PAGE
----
That Biram can produce such beautiful, fresh music from one of the oldest forms is testament to his powers as a tune and wordsmith. This is dark blues Americana rising through the Texas swamps, fecund backwoods and the forgotten shacks of a people left to rot, with their dreams thrown by the side of a dirt road. Biram writes with an ear for their stories, channelling forgotten and celebrated blues men and creating his own legend. He is a one man dynamo of blues punk and country metal. A folk troubadour examining his soul, and by extension his country’s, with brutally honest lyrics that raise the mundane into poetry. He might sing that he has no time for righteous ways, but his is one mother fucking good testament.

This review first appeared on Louder Than War

Scott H. Biram is on Facebook and Twitter.

Music Reviews

Nightingales: Become Not Becoming EP Review

Nightingales 162930

Become Not Becoming (Tiny Global Productions)


Released January 27th, 2017


Nightingales continue to release great records.

The opening track of this 6 track EP, B-Side at Best, bursts upon your ears like a classic punk song, all urgency and energy and you could be mistaken, if you didn’t know the Nightingales, that not much has changed since they were formed out of the ashes of the first Birmingham punk band The Prefects. But if you do know the Nightingales amazing back catalogue then you won’t be surprised to hear that the punk intro soon distorts into something akin to Frank Zappa meets the B-52s.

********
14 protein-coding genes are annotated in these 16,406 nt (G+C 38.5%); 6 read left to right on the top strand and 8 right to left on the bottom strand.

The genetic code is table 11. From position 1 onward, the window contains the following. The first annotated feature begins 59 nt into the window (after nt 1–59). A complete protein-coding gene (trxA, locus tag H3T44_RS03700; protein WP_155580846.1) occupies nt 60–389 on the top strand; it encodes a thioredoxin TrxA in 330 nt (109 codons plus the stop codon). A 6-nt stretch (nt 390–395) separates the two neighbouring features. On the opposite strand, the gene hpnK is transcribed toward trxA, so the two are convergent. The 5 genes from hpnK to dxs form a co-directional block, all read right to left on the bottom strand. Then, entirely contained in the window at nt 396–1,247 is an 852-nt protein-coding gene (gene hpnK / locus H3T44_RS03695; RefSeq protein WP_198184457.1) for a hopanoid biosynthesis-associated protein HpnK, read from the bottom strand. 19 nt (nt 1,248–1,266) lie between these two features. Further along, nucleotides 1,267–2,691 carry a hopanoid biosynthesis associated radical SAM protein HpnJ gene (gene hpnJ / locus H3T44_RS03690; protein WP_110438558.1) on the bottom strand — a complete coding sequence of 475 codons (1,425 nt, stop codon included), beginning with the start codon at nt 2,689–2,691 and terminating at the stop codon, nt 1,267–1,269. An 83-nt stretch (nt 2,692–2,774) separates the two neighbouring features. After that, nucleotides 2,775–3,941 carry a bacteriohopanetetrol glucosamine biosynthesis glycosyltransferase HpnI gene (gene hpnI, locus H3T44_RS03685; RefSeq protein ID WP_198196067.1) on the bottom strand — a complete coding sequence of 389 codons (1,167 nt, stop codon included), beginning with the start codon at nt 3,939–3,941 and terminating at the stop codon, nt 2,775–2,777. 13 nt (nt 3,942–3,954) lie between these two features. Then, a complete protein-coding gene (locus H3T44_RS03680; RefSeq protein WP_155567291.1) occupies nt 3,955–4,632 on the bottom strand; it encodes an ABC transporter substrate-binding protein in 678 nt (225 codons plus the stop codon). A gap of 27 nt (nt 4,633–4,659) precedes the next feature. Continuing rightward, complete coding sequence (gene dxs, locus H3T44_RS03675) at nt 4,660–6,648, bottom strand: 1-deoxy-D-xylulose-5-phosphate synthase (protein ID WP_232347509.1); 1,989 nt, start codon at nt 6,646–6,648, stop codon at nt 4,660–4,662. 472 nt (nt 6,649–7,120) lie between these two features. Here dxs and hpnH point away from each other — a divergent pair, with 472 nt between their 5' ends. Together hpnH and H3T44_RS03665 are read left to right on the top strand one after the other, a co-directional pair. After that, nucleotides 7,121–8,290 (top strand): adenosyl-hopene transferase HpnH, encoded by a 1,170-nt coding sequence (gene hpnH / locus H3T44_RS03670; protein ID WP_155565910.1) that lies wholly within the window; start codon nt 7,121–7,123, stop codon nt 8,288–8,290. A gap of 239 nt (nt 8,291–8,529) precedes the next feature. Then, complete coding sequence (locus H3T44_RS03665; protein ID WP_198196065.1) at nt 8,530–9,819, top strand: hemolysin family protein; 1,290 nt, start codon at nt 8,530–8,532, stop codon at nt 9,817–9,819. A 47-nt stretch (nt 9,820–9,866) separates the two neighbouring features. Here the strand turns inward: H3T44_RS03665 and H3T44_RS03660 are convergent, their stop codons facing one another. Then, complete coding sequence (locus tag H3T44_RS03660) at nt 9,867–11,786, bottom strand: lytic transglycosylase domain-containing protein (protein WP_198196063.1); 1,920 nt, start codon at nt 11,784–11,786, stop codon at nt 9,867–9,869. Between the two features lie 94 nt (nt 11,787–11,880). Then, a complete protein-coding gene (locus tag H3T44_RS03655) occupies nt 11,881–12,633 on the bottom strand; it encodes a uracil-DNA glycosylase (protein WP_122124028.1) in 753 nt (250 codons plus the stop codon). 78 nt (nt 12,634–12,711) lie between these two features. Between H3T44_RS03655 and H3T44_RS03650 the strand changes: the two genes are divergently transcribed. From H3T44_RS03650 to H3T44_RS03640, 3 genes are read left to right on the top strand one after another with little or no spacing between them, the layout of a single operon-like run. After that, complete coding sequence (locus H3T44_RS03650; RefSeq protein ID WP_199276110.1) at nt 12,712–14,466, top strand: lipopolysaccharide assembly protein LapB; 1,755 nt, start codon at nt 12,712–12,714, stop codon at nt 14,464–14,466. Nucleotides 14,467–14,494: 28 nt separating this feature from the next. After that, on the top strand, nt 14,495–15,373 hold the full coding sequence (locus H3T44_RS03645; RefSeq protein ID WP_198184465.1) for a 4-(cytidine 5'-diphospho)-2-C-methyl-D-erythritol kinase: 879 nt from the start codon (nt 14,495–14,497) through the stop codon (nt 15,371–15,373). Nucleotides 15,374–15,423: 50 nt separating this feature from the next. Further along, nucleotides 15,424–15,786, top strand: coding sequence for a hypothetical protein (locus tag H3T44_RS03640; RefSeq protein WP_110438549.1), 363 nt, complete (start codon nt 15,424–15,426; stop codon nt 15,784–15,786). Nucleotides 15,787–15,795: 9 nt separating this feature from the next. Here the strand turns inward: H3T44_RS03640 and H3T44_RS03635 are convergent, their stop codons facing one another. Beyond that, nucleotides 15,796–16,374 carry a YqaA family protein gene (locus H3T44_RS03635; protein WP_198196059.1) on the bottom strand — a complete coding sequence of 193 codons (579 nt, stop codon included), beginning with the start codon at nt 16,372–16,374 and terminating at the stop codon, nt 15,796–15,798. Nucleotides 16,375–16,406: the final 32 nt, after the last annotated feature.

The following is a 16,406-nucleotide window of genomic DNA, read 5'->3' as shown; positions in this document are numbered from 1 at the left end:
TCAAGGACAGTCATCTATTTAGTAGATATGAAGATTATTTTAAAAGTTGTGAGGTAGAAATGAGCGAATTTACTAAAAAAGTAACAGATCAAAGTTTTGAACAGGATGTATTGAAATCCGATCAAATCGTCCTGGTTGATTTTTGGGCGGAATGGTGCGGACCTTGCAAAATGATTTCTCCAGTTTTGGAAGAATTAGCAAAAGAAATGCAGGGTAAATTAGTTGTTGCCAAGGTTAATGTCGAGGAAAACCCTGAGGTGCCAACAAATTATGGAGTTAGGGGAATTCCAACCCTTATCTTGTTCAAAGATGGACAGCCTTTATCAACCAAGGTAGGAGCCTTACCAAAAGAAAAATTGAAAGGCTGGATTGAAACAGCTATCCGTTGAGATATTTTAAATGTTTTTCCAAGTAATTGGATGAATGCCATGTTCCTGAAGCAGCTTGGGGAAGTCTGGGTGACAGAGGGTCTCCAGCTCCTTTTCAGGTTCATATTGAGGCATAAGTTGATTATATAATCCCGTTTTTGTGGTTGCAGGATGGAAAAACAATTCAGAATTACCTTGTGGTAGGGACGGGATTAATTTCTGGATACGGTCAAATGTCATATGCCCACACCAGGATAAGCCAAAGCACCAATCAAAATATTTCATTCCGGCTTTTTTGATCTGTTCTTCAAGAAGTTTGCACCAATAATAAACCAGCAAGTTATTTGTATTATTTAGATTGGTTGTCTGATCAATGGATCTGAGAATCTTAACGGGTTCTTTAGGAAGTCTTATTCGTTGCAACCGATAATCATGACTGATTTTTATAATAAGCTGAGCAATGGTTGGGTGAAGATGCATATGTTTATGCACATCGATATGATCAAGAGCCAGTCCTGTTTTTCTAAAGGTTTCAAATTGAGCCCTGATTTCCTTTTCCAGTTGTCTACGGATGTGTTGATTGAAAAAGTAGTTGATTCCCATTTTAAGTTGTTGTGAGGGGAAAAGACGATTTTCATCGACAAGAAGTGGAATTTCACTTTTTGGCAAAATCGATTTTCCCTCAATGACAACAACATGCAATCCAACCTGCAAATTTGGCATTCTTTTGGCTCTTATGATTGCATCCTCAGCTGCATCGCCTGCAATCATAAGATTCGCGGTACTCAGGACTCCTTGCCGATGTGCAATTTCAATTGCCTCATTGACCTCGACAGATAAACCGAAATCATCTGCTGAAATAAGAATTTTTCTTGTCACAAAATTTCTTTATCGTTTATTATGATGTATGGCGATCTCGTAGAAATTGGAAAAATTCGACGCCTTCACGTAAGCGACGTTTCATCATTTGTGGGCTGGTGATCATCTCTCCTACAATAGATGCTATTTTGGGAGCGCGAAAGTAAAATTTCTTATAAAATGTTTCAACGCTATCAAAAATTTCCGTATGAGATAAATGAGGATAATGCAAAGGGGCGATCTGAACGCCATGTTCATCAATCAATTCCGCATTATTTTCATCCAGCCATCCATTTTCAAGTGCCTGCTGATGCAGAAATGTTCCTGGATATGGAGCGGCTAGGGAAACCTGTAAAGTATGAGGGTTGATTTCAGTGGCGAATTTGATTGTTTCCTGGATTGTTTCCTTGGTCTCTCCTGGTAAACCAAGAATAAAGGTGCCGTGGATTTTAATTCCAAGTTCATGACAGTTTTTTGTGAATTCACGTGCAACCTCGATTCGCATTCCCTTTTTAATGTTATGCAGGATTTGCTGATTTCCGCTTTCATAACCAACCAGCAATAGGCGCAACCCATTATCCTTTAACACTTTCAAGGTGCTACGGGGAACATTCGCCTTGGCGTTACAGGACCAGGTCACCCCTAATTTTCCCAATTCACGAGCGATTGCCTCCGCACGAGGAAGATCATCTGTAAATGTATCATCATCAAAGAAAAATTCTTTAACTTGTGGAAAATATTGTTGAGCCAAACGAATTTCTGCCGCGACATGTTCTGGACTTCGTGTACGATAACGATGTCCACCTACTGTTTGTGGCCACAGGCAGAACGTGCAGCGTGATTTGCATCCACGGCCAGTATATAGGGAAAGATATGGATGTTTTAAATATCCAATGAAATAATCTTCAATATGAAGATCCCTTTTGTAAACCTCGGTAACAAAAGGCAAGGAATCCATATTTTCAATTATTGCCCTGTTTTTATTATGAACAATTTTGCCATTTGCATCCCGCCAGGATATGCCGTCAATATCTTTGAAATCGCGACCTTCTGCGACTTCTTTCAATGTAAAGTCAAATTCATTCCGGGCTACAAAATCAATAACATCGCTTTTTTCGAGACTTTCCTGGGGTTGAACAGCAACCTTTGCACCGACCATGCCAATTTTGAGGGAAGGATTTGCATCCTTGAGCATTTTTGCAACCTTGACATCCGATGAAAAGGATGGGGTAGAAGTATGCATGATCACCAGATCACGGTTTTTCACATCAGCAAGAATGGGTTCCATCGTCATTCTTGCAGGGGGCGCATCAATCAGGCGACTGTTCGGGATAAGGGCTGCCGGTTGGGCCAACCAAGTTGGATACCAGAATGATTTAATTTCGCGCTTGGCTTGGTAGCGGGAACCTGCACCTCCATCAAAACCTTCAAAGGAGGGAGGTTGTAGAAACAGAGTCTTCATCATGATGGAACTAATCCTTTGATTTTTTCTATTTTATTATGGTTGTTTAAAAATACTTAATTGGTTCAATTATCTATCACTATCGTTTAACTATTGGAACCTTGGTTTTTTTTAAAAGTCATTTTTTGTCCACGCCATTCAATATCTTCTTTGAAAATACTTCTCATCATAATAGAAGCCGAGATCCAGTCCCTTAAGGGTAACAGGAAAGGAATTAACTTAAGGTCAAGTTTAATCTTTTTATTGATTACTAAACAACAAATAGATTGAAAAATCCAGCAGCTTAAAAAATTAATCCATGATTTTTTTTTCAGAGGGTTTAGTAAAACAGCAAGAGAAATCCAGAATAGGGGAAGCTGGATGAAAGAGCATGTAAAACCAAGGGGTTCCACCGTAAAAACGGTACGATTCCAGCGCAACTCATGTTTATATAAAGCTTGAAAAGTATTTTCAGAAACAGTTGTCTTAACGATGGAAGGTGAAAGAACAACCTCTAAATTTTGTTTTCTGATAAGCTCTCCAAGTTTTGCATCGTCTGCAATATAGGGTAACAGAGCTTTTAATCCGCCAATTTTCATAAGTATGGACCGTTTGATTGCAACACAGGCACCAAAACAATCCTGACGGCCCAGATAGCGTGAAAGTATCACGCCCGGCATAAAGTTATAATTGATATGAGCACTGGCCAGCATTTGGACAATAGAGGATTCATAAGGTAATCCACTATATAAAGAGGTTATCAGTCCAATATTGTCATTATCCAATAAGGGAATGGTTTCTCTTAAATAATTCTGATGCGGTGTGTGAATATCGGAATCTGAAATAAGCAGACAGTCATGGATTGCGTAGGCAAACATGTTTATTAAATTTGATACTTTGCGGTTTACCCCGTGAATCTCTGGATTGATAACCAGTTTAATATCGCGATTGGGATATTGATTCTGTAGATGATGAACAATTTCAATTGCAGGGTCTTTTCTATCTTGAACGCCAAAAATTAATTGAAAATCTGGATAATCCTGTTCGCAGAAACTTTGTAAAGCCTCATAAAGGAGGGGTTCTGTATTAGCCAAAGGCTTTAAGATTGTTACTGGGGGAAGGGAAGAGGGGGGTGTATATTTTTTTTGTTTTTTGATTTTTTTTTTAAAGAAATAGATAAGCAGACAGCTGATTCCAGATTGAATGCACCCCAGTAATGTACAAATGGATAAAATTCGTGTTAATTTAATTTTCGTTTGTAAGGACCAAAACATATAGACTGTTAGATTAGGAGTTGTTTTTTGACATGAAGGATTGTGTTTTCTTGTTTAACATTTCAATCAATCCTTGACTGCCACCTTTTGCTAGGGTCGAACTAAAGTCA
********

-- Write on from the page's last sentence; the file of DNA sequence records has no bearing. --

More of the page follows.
Robert Lloyd, leader of the band, has led the Nightingales through 30 odd years of musical experimentation and delight, never quite achieving commercial glory, but picking up critical acclaim at every release. Become Not Becoming is another groove in an oeuvre of wonderful, inventive music.

The music is Devo, Beefheart, Zappa, Industrial, Jazz, avant-garde and Nick Cave all mixed up with a spice of punk mischief and a knowing wink. The band is tight, holding down the discordant rhythms and changing time signatures so tightly that one nods away barely noticing the changes. Lloyd’s voice is like a demonic vaudevillian actor on acid.  Lloyd is the crazed conductor holding it all together so that even the chaos feels controlled, though never constrained. This is music made for the sheer joy of it, with nothing to prove to anyone.

The Divorce That Never Was blows me away with its scorching buzz saw guitar and drums pounding into my brain. Too Posh To Push descends into anarchy before resolving beautifully. Booze and Broads and Beauty is a descent into a weird world and Drown wraps it all up beautifully.

Become Not Becoming is available on 10” vinyl and download.

Nightingales  are on Facebook and Twitter.

This review first appeared on Louder Than War: 

Music Reviews

The Last Shadow Puppets: Dream Synopsis EP review

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EP of favourites and covers